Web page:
This study was designed to evaluate the suitability of a novel bioabsorbable material in treating bone defects. A poly(desaminotyrosyl-tyrosine-ethyl ester carbonate) (PDTE carbonate) membrane (thickness 0.2–0.3 mm) was implanted into the mandibular angle of 20 New Zealand White rabbits to cover a through-and-through defect (12×6 mm). In group 1, the defects were left unfilled but covered with membrane and in group 2 the defects were filled with bioactive glass mesh and covered with membrane, too. Controls were left uncovered and unfilled. The animals were followed for 6, 12, 24 and 52 weeks, respectively. The material was evaluated by qualitative analysis of histological reactions and newly formed bone.
We found that PDTE carbonate elicited a modest foreign body reaction in the tissues, which was uniform throughout the study. New bone formation was seen in all samples after six weeks. Group 1 had more new bone formation until 24 weeks and after this the difference settled. Based on findings of this study it was concluded that PDTE carbonate membranes have good biocompatibility and are sufficient to enhance bone growth without additional supportive matrix.
PMCID: PMC1664657  PMID: 16971331
poly(desaminotyrosyl-tyrosine-ethyl ester carbonate); bioabsorbable membrane; rabbit; mandible; reconstruction; guided bone regeneration
21.  Monitoring and analysis of dynamic growth of human embryonic stem cells: comparison of automated instrumentation and conventional culturing methods 
Human embryonic stem cells (hESCs) are a potential source of cells for use in regenerative medicine. Automation of culturing, monitoring and analysis is crucial for fast and reliable optimization of hESC culturing methods. Continuous monitoring of living cell cultures can reveal more information and is faster than using laborious traditional methods such as microscopic evaluation, immunohistochemistry and flow cytometry.
We analyzed the growth dynamics of two hESC lines HS237 and HS293 in a conventional culture medium containing serum replacement and a xeno-free X-vivo 10 medium. We used a new automated culture platform utilizing machine vision technology, which enables automatic observation, recording and analysis of intact living cells. We validated the results using flow cytometry for cell counting and characterization.
In our analyses, hESC colony growth could be continuously monitored and the proportion of undifferentiated cells automatically analyzed. No labeling was needed and we could, for the first time, perform detailed follow up of live, undisturbed cell colonies, and record all the events in the culture. The growth rate of the hESCs cultured in X-vivo 10 medium was significantly lower and a larger proportion of the cells were differentiated.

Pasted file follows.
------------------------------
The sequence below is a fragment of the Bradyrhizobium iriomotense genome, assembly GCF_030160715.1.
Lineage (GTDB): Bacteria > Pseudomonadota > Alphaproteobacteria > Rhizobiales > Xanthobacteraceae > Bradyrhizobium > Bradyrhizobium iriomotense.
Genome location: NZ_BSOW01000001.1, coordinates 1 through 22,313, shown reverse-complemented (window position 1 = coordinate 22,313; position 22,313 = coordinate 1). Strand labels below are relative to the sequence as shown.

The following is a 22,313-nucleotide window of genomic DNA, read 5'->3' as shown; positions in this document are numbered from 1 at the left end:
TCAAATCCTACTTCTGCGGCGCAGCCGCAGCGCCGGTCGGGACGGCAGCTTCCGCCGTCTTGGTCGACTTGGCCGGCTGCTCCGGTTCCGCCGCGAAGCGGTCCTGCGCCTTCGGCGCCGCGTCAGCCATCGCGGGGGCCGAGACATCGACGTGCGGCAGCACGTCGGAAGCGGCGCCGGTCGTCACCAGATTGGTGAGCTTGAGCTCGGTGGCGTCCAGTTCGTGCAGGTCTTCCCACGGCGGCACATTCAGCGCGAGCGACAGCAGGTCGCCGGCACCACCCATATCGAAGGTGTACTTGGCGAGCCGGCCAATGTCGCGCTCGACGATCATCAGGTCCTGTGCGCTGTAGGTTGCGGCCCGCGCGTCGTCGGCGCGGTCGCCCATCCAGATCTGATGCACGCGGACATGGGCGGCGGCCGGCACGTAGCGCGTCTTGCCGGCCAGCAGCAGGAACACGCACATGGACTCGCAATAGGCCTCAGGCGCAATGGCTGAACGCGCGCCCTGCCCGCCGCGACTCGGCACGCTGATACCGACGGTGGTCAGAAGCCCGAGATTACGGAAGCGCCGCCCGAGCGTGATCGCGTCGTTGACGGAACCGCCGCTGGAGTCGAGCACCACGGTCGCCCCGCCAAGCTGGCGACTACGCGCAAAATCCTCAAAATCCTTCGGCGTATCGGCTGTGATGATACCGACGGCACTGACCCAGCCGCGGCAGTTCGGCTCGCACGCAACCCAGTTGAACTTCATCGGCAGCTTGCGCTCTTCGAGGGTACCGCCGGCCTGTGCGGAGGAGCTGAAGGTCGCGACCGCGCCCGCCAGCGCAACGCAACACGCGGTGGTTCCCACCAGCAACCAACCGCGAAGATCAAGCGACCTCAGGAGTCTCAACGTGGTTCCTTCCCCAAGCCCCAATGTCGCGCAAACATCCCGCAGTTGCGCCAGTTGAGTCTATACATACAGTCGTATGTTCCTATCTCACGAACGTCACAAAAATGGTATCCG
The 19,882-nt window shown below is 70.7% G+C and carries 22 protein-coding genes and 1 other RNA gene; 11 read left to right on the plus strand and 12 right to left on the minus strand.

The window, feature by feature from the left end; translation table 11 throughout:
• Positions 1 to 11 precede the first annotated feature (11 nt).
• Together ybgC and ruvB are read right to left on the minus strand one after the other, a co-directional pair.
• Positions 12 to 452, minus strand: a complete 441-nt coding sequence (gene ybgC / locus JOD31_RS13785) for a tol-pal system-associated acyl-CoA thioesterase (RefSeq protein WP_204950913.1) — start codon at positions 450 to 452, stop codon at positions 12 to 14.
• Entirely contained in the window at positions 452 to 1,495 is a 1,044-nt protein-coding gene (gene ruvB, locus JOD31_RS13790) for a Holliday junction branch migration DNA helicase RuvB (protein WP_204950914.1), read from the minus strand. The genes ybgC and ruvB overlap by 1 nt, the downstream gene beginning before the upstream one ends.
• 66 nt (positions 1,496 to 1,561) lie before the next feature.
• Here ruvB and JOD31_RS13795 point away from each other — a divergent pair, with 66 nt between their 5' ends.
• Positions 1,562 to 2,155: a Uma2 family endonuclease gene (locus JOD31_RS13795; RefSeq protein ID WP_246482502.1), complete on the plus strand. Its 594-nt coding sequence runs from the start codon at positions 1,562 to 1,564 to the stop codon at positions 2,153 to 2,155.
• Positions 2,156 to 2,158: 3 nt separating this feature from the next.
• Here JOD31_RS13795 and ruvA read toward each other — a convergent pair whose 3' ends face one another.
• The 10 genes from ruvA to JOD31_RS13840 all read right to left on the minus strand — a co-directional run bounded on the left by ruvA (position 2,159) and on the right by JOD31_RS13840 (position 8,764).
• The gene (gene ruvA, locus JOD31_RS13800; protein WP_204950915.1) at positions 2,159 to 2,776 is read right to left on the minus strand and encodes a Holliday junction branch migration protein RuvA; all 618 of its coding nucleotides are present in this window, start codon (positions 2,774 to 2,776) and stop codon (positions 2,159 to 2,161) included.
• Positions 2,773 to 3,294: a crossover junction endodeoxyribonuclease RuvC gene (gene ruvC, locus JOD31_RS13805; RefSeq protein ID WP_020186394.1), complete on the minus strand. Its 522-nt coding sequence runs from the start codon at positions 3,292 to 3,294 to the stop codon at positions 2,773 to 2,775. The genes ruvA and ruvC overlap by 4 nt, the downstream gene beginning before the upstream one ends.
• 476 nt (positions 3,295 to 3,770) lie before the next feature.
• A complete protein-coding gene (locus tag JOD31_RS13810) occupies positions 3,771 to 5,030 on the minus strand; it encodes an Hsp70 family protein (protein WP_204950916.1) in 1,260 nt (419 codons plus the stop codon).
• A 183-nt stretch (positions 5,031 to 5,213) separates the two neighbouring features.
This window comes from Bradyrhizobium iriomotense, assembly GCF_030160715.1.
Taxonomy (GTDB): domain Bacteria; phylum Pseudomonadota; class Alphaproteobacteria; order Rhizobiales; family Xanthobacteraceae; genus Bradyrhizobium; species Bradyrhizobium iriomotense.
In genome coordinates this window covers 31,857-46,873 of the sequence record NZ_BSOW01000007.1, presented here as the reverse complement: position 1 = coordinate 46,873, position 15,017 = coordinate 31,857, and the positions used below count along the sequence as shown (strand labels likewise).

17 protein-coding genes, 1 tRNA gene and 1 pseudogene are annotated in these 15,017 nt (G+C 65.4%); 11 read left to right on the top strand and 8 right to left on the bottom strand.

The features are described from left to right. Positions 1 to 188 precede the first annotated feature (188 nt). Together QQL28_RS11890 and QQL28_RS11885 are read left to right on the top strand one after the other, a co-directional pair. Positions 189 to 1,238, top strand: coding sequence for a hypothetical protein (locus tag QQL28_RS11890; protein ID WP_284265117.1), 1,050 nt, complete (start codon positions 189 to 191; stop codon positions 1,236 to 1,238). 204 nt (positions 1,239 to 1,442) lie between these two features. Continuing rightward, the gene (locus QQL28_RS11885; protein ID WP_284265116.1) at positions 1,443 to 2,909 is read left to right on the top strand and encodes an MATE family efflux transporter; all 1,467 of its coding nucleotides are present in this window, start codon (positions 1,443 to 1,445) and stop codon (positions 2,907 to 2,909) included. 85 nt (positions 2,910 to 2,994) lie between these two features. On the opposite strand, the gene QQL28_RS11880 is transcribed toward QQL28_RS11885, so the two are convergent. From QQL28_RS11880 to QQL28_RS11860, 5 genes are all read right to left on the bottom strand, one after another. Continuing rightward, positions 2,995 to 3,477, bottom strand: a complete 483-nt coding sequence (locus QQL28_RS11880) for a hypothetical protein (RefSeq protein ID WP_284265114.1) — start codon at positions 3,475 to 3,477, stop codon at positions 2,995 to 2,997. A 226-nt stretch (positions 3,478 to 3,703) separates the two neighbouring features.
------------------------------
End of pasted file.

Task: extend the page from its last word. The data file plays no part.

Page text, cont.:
The new automated system enables rapid and reliable analysis of undifferentiated growth dynamics of hESCs. We demonstrate the effectiveness of the system by comparing hESC growth in different culture conditions.
PMCID: PMC1854905  PMID: 17428350
22.  Molecularly defined adult-type hypolactasia among working age people with reference to milk consumption and gastrointestinal symptoms 
AIM: To study milk consumption and subjective milk-related symptoms in adults genotyped for adult-type hypolactasia.
METHODS: A total of 1900 Finnish adults were genotyped for the C/T-13910 variant of adult-type hypolactasia and filled in a structured questionnaire concerning milk consumption and gastrointestinal problems.
RESULTS: The C/C-13910 genotype of adult-type hypolactasia was present in 18% of the study population. The prevalence of the C/C-13910 genotype was higher among subjects who were undergoing investigations because of abdominal symptoms (24%, P < 0.05). Those with the C/C-13910 genotype drank less milk than subjects with either the C/T-13910 or the T/T-13910 genotype of lactase persistence (18% vs 38%; 18% vs 36%, P < 0.01). Subjects with the C/C-13910 genotype had experienced more gastrointestinal symptoms (84%) during the preceding three-month period than those with the C/T-13910 (79%, P < 0.05) or the T/T-13910 genotype (78 %, P < 0.05). Only 9% (29/338) of the subjects with the C/C-13910 genotype consumed milk and reported no symptoms from it.
CONCLUSION: Gastrointestinal symptoms are more common among adults with the C/C-13910 genotype of adult-type hypolactasia than in those with genotypes of lactase persistence.
PMCID: PMC4146998  PMID: 17451204
Lactase persistence; Lactose malabsorption; C/T-13910 genotype; Abdominal symptoms; Milk consumption